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NEW YORK TIMES BESTSELLER • From the New York Times food editor and former restaurant critic comes a cookbook to help us rediscover the art of Sunday supper and the joy of gathering with friends and family
“A book to make home cooks, and those they feed, very happy indeed.”—Nigella Lawson
“People are lonely,” Sam Sifton writes. “They want to be part of something, even when they can’t identify that longing as a need. They show up. Feed them. It isn’t much more complicated than that.” Regular dinners with family and friends, he argues, are a metaphor for connection, a space where memories can be shared as easily as salt or hot sauce, where deliciousness reigns. The point of Sunday supper is to gather around a table with good company and eat.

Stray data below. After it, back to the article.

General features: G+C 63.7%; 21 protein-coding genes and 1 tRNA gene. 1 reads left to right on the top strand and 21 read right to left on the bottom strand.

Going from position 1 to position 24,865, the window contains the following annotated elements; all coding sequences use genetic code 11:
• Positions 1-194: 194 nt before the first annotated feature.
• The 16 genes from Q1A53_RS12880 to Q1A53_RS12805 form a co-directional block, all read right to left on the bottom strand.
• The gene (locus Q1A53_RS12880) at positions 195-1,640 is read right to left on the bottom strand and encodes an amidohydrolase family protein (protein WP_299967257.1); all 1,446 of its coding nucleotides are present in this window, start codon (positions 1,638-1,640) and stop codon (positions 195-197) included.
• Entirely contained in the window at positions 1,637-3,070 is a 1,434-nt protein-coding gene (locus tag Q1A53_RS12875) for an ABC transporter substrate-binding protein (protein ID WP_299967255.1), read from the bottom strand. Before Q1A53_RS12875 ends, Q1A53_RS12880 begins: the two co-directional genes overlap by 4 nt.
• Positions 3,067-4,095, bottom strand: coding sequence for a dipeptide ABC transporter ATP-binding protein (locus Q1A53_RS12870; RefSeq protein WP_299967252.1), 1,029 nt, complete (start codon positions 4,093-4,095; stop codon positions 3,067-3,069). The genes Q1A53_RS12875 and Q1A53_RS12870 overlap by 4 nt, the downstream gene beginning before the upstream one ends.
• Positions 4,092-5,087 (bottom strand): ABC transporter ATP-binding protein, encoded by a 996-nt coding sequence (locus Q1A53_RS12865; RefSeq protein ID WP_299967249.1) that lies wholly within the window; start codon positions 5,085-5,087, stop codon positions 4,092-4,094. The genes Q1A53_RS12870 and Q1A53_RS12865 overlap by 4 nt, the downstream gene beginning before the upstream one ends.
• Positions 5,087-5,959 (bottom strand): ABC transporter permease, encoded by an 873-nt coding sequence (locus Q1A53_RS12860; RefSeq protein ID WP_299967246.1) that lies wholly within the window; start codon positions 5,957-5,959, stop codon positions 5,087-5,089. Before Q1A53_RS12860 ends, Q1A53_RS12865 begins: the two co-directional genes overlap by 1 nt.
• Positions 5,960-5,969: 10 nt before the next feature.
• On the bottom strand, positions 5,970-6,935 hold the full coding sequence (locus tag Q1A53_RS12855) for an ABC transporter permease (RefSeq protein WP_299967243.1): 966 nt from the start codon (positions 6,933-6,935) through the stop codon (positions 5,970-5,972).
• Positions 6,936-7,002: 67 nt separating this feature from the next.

From years spent talking to restaurant chefs, cookbook authors, and home cooks in connection with his daily work at The New York Times, Sam Sifton’s See You on Sunday is a book to make those dinners possible. It is a guide to preparing meals for groups larger than the average American family (though everything here can be scaled down, or up). The 200 recipes are mostly simple and inexpensive (“You are not a feudal landowner entertaining the serfs”), and they derive from decades spent cooking for family and groups ranging from six to sixty.
From big meats to big pots, with a few words on salad, and a diatribe on the needless complexity of desserts, See You on Sunday is an indispensable addition to any home cook’s library. From how to shuck an oyster to the perfection of Mallomars with flutes of milk, from the joys of grilled eggplant to those of gumbo and bog, this book is devoted to the preparation of delicious proteins and grains, vegetables and desserts, taco nights and pizza parties.